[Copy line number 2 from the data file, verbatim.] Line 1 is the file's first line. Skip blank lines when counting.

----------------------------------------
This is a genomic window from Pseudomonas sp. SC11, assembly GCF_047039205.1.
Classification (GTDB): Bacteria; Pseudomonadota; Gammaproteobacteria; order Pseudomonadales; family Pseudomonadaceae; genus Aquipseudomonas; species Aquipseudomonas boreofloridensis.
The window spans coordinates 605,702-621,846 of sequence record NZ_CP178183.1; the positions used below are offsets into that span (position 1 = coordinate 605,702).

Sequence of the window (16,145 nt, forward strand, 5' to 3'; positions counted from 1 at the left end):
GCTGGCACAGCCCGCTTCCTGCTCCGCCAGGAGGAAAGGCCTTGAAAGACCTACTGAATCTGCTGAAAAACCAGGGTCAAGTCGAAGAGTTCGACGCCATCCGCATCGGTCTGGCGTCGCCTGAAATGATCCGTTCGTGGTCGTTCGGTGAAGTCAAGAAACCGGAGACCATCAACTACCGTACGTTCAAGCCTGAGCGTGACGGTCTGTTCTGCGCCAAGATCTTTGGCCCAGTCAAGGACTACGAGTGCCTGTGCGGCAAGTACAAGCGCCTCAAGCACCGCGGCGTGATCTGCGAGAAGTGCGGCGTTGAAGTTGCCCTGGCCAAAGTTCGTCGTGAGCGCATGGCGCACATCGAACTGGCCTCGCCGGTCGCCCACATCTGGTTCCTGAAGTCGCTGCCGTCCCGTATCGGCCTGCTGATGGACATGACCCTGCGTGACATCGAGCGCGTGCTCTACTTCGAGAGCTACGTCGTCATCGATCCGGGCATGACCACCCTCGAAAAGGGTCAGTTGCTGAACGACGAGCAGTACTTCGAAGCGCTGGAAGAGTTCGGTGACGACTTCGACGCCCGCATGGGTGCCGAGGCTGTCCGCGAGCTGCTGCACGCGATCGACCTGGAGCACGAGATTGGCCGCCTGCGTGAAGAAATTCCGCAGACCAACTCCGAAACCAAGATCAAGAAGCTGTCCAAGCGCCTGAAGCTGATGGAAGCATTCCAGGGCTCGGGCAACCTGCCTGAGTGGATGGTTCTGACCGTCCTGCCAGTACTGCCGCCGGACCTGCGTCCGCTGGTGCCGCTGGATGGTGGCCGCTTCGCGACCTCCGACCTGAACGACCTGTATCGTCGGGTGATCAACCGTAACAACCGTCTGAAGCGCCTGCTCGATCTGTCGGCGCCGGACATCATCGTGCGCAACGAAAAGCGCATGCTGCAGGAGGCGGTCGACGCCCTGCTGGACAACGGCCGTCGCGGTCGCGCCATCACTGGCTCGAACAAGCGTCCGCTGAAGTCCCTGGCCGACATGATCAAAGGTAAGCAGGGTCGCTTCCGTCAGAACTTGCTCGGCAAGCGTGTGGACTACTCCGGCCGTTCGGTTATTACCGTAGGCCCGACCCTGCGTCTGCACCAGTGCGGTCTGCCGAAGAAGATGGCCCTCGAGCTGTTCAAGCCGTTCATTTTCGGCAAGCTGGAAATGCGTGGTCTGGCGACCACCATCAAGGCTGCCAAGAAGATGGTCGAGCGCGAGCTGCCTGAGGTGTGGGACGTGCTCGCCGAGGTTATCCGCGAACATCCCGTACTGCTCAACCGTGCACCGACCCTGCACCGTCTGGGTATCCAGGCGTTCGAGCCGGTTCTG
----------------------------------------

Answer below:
Classification (GTDB): Bacteria; Pseudomonadota; Gammaproteobacteria; order Pseudomonadales; family Pseudomonadaceae; genus Aquipseudomonas; species Aquipseudomonas boreofloridensis.